If you keep tabs on the concept cars automakers release, you may be familiar with the Cadillac Converj prototype, which General Motors unveiled at the 2009 Detroit auto show.
Wednesday, Cadillac reported that the Converj, which is an extended-range electric vehicle, just like the Chevrolet Volt, will make it to production, but will be known as the Cadillac ELR. GM is keeping the specifics under wraps, but the automaker has provided a little information on the technology that will be used to run the car.
“The Cadillac ELR will feature an electric propulsion system made up of a T-shaped lithium ion battery, an electric drive unit, and a four-cylinder engine-generator,” GM says in a press release. “It uses electricity as its primary source to drive the car without using gasoline or producing tailpipe emissions. When the battery’s energy is low, the ELR seamlessly switches to extended-range mode to enable driving for hundreds of additional miles.”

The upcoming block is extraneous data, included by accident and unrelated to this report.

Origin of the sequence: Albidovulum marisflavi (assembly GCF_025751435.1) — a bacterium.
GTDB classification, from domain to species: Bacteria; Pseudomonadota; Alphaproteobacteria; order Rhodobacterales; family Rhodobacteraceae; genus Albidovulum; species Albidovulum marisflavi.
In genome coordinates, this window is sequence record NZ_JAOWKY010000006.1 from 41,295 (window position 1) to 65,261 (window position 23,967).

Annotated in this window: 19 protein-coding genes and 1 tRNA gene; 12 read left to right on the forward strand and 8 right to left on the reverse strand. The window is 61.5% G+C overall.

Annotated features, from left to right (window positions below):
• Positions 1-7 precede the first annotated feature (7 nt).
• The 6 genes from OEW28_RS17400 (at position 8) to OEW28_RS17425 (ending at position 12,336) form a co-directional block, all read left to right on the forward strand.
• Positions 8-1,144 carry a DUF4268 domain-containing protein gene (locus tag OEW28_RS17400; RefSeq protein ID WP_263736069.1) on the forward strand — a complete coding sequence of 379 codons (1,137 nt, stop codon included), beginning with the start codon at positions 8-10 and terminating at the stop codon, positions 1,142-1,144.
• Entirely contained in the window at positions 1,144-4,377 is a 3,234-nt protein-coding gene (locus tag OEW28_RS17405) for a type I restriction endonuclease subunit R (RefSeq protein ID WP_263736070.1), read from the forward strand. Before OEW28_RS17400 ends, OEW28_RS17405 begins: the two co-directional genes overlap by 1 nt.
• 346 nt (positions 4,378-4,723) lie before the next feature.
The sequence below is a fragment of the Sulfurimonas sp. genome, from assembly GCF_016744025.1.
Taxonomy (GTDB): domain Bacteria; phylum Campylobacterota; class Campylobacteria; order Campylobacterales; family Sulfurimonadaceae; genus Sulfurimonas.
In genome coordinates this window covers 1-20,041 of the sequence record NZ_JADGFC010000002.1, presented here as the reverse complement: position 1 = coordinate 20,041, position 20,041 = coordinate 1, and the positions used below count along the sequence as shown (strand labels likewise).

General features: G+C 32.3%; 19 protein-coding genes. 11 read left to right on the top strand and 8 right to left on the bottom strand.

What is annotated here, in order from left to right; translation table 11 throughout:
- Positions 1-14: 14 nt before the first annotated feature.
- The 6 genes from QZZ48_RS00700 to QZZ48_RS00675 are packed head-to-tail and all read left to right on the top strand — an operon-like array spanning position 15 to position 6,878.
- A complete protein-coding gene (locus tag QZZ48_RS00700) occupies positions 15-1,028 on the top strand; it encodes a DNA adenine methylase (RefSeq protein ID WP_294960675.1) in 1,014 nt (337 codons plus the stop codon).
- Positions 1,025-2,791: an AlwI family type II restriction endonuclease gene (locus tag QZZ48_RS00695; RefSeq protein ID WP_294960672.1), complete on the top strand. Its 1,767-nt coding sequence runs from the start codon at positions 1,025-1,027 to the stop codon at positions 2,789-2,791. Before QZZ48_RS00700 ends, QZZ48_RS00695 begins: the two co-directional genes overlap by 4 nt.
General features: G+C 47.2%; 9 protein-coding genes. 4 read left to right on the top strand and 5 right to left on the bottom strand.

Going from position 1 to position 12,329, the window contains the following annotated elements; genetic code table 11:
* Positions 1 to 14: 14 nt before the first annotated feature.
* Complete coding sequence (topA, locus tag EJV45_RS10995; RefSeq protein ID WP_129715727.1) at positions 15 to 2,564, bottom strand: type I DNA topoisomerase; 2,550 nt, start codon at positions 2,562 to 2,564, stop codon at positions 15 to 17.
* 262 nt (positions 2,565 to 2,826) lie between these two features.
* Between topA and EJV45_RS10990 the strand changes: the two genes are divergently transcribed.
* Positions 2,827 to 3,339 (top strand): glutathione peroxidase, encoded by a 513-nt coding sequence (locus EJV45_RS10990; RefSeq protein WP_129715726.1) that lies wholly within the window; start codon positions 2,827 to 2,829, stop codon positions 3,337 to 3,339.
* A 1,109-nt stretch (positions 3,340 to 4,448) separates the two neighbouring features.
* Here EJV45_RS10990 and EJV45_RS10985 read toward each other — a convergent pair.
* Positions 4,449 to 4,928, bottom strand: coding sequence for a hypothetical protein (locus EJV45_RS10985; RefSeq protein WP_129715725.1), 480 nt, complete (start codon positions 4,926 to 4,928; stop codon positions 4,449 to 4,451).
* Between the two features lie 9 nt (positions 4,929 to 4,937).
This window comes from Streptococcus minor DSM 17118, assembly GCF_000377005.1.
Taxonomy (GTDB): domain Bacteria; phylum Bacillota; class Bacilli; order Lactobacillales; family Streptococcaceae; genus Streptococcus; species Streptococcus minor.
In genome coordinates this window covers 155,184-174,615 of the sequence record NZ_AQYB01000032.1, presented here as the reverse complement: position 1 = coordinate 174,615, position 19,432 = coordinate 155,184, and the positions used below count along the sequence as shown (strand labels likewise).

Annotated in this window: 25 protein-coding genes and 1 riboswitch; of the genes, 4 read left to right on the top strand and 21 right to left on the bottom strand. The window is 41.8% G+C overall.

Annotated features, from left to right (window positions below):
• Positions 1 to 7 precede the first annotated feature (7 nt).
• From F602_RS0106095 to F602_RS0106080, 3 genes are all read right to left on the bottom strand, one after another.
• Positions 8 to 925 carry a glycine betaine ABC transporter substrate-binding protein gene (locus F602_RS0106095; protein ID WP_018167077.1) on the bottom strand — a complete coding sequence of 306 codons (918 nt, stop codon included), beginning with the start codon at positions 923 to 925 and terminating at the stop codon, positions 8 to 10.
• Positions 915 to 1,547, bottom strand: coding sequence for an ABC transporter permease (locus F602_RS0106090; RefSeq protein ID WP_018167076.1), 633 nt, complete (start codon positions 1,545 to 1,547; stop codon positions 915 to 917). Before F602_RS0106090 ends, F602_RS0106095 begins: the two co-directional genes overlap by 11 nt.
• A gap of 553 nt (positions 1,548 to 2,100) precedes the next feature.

GM hasn’t given a timeline for the ELR’s debut, but Inside Line speculates that the ELR will be on the market in just a few years, saying, “GM insiders said the car most likely will go into production in 2013 as a 2014 model, using an updated version of the Volt's extended-range powertrain.”
The ELR will be similar to the Chevrolet Volt in terms of its drivetrain and four seats, but there is a lot that sets the two vehicles apart. The ELR is a coupe, and according to Car and Driver, it “should also maintain the Converj’s aggressively cab-forward, wedge-shaped good looks.” The publication also says that the ELR should be significantly more expensive than the Volt, though they don’t know by how much. “Adapting the Volt tech to a pricier—and therefore cost-amortizing—model makes a lot of sense, though, and GM appears to agree,” Car and Driver writes.
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